By this spring, the Wild Ginger was established enough to divide.

wild ginger, asarum caudatum, British Columbia Wild Ginger, Western Wild Ginger, Long-Tailed Wild Ginger, garden Victoria BC Pacific Northwest
photo by SVSeekins

Carefully, I slid the plant into a tub of water to tease the roots out of the soil. There’s so much to learn when I get a really good look at the roots of a plant. Asarum caudatum spreads through rhizomes, slowly travelling outward, just under the soil & starting new plants. This way, the established mother ginger can support the young ginger until its new root system develops & reaches deep enough into the ground to find moisture itself.

wild ginger, asarum caudatum, British Columbia Wild Ginger, Western Wild Ginger, Long-Tailed Wild Ginger, garden Victoria BC Pacific Northwest
photo by SVSeekins

The original plant had crept around the pot several times. It created at least a dozen decent-sized root balls.
Score! 🙂 🙂

We’ll get several pots to tend through the summer diligently. With regular water & attention, these larger root balls will develop some of those delicate feeder roots & be ready to go into the garden in a few months.

wild ginger, asarum caudatum, British Columbia Wild Ginger, Western Wild Ginger, Long-Tailed Wild Ginger, garden Victoria BC Pacific Northwest
photo by SVSeekins

Asarum caudatum is also known for shy spring flowers that hide under its evergreen leaves. Last month I found seed heads leftover from the blossoms. (Flies & beetles pollinate them – so those beasties had paid better attention than I had when the plant was flowering). I searched for some sign it self-seeded into the pot. (Ants typically carry the seed away.)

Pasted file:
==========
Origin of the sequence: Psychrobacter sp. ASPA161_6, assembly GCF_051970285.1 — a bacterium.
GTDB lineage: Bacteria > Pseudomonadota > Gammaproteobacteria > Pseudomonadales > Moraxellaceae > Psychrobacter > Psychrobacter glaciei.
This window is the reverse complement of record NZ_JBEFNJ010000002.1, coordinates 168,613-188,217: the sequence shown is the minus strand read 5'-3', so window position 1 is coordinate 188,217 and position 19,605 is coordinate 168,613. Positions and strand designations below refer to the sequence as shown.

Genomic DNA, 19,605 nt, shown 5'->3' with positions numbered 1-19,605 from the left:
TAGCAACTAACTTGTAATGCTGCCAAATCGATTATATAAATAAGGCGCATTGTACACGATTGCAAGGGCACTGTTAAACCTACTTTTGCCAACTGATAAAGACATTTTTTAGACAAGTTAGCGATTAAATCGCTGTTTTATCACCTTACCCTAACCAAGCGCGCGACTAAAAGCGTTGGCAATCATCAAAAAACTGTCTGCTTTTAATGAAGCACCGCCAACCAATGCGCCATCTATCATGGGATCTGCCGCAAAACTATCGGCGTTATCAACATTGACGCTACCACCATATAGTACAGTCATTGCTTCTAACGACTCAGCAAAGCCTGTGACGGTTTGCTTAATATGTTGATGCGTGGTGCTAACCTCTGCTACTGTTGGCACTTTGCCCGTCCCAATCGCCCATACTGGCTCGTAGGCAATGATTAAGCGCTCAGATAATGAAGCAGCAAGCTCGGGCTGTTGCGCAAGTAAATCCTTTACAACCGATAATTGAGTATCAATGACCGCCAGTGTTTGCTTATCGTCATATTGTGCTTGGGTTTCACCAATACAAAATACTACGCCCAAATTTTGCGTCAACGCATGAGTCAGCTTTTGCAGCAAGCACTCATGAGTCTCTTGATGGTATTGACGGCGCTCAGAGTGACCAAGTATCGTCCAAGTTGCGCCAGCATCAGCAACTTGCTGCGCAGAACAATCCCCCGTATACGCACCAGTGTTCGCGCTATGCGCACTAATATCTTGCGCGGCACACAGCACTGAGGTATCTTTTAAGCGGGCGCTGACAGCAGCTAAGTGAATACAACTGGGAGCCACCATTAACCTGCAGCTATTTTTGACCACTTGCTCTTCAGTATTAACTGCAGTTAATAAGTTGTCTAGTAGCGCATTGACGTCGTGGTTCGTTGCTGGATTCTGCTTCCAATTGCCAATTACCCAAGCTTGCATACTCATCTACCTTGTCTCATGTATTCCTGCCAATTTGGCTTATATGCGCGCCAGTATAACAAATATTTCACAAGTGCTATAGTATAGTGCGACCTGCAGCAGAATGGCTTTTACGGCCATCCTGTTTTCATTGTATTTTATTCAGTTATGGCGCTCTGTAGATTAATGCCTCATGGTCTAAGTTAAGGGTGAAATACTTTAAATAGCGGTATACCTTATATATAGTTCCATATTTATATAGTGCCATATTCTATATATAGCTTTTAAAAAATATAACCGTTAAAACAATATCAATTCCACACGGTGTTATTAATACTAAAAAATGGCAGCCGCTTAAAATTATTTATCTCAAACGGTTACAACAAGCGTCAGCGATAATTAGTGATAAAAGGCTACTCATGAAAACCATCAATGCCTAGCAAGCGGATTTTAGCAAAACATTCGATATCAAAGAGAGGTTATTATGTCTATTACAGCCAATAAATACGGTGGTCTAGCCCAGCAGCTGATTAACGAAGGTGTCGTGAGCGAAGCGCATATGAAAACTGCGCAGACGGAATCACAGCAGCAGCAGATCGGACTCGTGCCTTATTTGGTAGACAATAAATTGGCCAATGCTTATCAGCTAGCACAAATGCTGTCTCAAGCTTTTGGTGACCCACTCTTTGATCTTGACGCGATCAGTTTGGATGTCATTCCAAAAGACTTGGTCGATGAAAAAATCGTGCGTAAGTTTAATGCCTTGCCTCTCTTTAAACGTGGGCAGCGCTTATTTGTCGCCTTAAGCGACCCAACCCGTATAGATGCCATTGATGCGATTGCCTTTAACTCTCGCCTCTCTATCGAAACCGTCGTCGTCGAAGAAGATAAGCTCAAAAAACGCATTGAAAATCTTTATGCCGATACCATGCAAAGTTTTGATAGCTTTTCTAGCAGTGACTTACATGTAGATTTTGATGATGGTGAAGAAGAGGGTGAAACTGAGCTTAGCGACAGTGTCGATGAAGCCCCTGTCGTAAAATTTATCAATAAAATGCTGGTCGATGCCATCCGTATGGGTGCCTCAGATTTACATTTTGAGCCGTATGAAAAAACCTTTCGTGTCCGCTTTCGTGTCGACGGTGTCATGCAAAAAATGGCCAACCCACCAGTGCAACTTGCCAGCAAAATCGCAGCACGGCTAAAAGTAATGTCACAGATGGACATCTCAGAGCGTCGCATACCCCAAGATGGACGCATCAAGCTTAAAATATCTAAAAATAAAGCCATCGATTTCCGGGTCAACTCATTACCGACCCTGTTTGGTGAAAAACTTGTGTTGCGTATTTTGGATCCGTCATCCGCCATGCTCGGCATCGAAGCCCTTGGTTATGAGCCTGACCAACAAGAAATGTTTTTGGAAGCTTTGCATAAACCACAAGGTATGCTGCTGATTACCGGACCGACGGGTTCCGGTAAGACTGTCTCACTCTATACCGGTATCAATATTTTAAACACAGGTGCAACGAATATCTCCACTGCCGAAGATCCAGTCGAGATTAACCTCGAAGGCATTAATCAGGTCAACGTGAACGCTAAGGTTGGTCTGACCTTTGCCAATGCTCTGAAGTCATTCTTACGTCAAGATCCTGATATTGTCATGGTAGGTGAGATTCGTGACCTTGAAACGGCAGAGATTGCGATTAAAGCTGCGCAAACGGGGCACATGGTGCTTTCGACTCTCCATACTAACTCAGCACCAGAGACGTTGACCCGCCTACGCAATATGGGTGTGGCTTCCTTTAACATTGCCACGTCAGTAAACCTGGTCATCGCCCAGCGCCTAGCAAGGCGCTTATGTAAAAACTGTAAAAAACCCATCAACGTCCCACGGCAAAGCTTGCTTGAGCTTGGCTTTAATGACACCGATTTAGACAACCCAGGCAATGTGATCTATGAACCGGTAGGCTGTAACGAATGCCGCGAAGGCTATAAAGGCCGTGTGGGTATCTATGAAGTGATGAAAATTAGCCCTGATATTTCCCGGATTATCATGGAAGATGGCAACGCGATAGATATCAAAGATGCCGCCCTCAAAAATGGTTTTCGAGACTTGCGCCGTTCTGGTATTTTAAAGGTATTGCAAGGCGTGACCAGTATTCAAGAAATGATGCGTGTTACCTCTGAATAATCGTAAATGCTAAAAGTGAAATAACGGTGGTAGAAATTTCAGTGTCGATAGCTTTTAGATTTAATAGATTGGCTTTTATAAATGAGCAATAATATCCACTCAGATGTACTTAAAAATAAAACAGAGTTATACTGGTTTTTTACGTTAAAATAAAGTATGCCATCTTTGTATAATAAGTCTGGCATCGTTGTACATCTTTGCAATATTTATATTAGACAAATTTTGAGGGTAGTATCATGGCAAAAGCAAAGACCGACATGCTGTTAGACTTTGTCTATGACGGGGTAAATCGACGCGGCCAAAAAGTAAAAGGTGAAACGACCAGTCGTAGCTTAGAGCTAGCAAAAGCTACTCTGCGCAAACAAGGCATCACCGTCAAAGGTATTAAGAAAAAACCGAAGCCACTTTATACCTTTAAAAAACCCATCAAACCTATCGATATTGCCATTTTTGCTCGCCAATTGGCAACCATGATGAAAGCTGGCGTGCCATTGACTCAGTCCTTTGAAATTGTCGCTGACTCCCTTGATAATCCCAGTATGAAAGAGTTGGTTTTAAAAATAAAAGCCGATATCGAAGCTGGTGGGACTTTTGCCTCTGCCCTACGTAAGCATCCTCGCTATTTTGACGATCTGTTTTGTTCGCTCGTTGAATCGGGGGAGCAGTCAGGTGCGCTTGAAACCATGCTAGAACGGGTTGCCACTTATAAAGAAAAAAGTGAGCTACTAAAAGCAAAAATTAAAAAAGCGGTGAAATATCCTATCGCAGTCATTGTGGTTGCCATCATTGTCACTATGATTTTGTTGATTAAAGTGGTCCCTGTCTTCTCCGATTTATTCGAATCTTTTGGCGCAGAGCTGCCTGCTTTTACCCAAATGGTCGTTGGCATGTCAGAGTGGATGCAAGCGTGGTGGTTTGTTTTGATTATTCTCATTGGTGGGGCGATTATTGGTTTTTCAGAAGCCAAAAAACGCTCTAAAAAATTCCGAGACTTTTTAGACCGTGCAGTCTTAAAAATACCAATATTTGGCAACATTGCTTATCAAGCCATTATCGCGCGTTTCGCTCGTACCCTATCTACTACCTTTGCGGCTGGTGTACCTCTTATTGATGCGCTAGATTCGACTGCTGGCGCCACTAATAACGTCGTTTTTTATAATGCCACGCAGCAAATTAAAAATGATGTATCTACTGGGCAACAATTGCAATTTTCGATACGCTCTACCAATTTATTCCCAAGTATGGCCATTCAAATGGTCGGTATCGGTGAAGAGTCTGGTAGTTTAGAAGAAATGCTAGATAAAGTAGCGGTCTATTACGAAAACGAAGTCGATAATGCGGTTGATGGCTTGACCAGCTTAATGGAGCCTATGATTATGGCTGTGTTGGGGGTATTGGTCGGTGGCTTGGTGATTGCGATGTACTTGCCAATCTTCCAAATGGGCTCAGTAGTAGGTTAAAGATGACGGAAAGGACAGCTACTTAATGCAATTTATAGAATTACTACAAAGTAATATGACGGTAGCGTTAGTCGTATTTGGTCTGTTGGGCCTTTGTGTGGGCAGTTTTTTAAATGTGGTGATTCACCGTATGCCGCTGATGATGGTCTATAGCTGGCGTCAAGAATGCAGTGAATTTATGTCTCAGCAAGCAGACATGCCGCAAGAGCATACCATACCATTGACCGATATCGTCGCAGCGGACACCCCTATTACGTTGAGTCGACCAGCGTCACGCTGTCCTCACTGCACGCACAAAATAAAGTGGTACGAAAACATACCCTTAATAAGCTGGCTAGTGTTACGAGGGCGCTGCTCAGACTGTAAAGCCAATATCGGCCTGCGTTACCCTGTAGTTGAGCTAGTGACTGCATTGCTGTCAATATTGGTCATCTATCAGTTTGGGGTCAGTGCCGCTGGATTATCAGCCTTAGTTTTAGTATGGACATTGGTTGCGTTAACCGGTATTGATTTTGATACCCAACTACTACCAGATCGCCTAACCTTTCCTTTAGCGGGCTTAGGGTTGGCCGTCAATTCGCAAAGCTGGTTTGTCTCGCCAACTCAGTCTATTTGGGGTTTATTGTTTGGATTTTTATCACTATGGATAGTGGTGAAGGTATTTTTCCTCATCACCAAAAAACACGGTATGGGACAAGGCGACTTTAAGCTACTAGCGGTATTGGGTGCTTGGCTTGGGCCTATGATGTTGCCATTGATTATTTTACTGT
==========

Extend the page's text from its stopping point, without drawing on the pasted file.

There were at least 6 Wild Ginger babies. Most were pretty tiny & I worry they might not survive the transplanting. Here are 3 with roots that are large enough to show up in a photo.

It took 4 new pots the same size the ginger had just come out of to give homes to all the divisions. That’s 5 in total.

wild ginger, asarum caudatum, British Columbia Wild Ginger, Western Wild Ginger, Long-Tailed Wild Ginger, garden Victoria BC Pacific Northwest
photo by SVSeekins

By late September or October, the weather should still be warm & the rains will make the ground workable again. It’ll be an excellent time to transplant our treasures. They’ll settle in over winter & be ready to begin fresh in the spring. I reckon that with this many pots, we’ll be able to test them in a few different spots — to see which locations they like best.

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White Stonecrop Hanging Basket

I know myself well enough to avoid plants requiring too much moisture. Hanging baskets typically require far more attention than I’m prepared to give, so I’ve created a (relatively) drought-tolerant one.

Sedum album hanging basket, white stonecrop, Oreosedum album , small house leek
photo by SVSeekins

It turns out White Stonecrop is tough enough to survive under my care. Yeah, baby!
(It gets an 8 oz. glass of water every afternoon when I get home from work.)

This discovery was a fluke, really. A couple Sedum album were already growing in the moss I peeled off some rock to create the basket liner. I popped a small reservoir in the bottom before adding the soil & other plants. A few spare sedums went on top for good measure. They grew & exceed my expectations.
🙂

Have you got any other ideas for tough-as-nails, drought-tolerant baskets?